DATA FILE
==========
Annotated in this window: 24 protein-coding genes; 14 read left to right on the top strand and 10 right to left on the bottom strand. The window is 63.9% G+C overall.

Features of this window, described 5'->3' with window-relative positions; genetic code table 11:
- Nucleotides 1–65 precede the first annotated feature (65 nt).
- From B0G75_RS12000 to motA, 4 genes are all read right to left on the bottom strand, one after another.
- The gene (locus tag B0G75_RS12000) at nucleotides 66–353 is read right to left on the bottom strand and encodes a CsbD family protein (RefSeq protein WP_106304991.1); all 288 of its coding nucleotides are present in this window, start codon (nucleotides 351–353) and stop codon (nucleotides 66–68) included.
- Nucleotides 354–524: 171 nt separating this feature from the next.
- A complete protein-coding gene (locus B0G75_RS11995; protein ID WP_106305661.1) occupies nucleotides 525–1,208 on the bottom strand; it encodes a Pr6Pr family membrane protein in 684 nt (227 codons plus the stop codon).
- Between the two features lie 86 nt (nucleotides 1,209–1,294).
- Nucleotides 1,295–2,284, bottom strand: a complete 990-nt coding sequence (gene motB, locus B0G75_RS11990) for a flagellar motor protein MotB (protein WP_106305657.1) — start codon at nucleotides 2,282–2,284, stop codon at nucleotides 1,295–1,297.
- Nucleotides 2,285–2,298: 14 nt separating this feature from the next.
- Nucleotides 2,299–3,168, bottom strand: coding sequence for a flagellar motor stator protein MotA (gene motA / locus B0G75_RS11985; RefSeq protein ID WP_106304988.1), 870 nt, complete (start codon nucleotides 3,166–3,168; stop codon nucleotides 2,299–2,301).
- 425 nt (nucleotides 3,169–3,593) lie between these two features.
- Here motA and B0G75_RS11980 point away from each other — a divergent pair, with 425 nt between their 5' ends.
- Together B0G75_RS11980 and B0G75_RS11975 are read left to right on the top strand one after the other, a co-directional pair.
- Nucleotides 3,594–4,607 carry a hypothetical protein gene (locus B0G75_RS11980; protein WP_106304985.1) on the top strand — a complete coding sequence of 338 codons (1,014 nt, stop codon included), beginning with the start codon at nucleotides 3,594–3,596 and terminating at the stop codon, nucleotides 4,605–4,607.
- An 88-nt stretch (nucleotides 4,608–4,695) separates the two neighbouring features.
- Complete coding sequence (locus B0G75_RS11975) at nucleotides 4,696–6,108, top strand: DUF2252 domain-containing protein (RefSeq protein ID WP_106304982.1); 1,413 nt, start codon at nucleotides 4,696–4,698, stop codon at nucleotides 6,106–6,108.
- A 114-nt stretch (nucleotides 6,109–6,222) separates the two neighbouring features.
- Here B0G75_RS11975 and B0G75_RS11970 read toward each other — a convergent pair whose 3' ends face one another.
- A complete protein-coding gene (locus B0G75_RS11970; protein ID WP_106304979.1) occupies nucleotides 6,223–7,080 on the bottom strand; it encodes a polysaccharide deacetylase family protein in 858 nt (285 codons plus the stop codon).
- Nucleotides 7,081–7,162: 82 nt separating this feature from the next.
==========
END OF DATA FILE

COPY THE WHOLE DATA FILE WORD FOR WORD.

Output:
Annotated in this window: 24 protein-coding genes; 14 read left to right on the top strand and 10 right to left on the bottom strand. The window is 63.9% G+C overall.

Features of this window, described 5'->3' with window-relative positions; genetic code table 11:
- Nucleotides 1–65 precede the first annotated feature (65 nt).
- From B0G75_RS12000 to motA, 4 genes are all read right to left on the bottom strand, one after another.
- The gene (locus tag B0G75_RS12000) at nucleotides 66–353 is read right to left on the bottom strand and encodes a CsbD family protein (RefSeq protein WP_106304991.1); all 288 of its coding nucleotides are present in this window, start codon (nucleotides 351–353) and stop codon (nucleotides 66–68) included.
- Nucleotides 354–524: 171 nt separating this feature from the next.
- A complete protein-coding gene (locus B0G75_RS11995; protein ID WP_106305661.1) occupies nucleotides 525–1,208 on the bottom strand; it encodes a Pr6Pr family membrane protein in 684 nt (227 codons plus the stop codon).
- Between the two features lie 86 nt (nucleotides 1,209–1,294).
- Nucleotides 1,295–2,284, bottom strand: a complete 990-nt coding sequence (gene motB, locus B0G75_RS11990) for a flagellar motor protein MotB (protein WP_106305657.1) — start codon at nucleotides 2,282–2,284, stop codon at nucleotides 1,295–1,297.
- Nucleotides 2,285–2,298: 14 nt separating this feature from the next.
- Nucleotides 2,299–3,168, bottom strand: coding sequence for a flagellar motor stator protein MotA (gene motA / locus B0G75_RS11985; RefSeq protein ID WP_106304988.1), 870 nt, complete (start codon nucleotides 3,166–3,168; stop codon nucleotides 2,299–2,301).
- 425 nt (nucleotides 3,169–3,593) lie between these two features.
- Here motA and B0G75_RS11980 point away from each other — a divergent pair, with 425 nt between their 5' ends.
- Together B0G75_RS11980 and B0G75_RS11975 are read left to right on the top strand one after the other, a co-directional pair.
- Nucleotides 3,594–4,607 carry a hypothetical protein gene (locus B0G75_RS11980; protein WP_106304985.1) on the top strand — a complete coding sequence of 338 codons (1,014 nt, stop codon included), beginning with the start codon at nucleotides 3,594–3,596 and terminating at the stop codon, nucleotides 4,605–4,607.
- An 88-nt stretch (nucleotides 4,608–4,695) separates the two neighbouring features.
- Complete coding sequence (locus B0G75_RS11975) at nucleotides 4,696–6,108, top strand: DUF2252 domain-containing protein (RefSeq protein ID WP_106304982.1); 1,413 nt, start codon at nucleotides 4,696–4,698, stop codon at nucleotides 6,106–6,108.
- A 114-nt stretch (nucleotides 6,109–6,222) separates the two neighbouring features.
- Here B0G75_RS11975 and B0G75_RS11970 read toward each other — a convergent pair whose 3' ends face one another.
- A complete protein-coding gene (locus B0G75_RS11970; protein ID WP_106304979.1) occupies nucleotides 6,223–7,080 on the bottom strand; it encodes a polysaccharide deacetylase family protein in 858 nt (285 codons plus the stop codon).
- Nucleotides 7,081–7,162: 82 nt separating this feature from the next.